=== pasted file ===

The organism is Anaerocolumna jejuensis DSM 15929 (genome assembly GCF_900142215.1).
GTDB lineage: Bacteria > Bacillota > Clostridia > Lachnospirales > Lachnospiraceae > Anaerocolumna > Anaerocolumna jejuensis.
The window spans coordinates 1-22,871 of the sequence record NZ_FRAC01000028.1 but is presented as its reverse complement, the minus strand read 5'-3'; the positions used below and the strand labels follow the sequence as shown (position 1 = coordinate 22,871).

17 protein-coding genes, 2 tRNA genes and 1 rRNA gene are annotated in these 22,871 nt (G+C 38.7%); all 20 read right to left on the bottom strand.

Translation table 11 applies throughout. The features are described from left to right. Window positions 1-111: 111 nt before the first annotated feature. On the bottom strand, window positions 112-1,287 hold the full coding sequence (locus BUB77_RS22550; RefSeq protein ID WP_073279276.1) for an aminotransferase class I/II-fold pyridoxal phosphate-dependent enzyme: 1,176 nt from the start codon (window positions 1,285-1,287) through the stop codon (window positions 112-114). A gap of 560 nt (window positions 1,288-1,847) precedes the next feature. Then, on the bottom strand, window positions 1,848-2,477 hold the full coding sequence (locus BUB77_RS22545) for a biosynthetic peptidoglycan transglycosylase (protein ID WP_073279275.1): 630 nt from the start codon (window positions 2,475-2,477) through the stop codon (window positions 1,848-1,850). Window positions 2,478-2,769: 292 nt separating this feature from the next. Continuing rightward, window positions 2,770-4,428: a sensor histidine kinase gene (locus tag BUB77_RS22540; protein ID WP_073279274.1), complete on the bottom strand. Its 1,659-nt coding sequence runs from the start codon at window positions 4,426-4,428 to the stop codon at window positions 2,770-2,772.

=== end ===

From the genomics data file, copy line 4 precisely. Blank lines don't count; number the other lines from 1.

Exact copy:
17 protein-coding genes, 2 tRNA genes and 1 rRNA gene are annotated in these 22,871 nt (G+C 38.7%); all 20 read right to left on the bottom strand.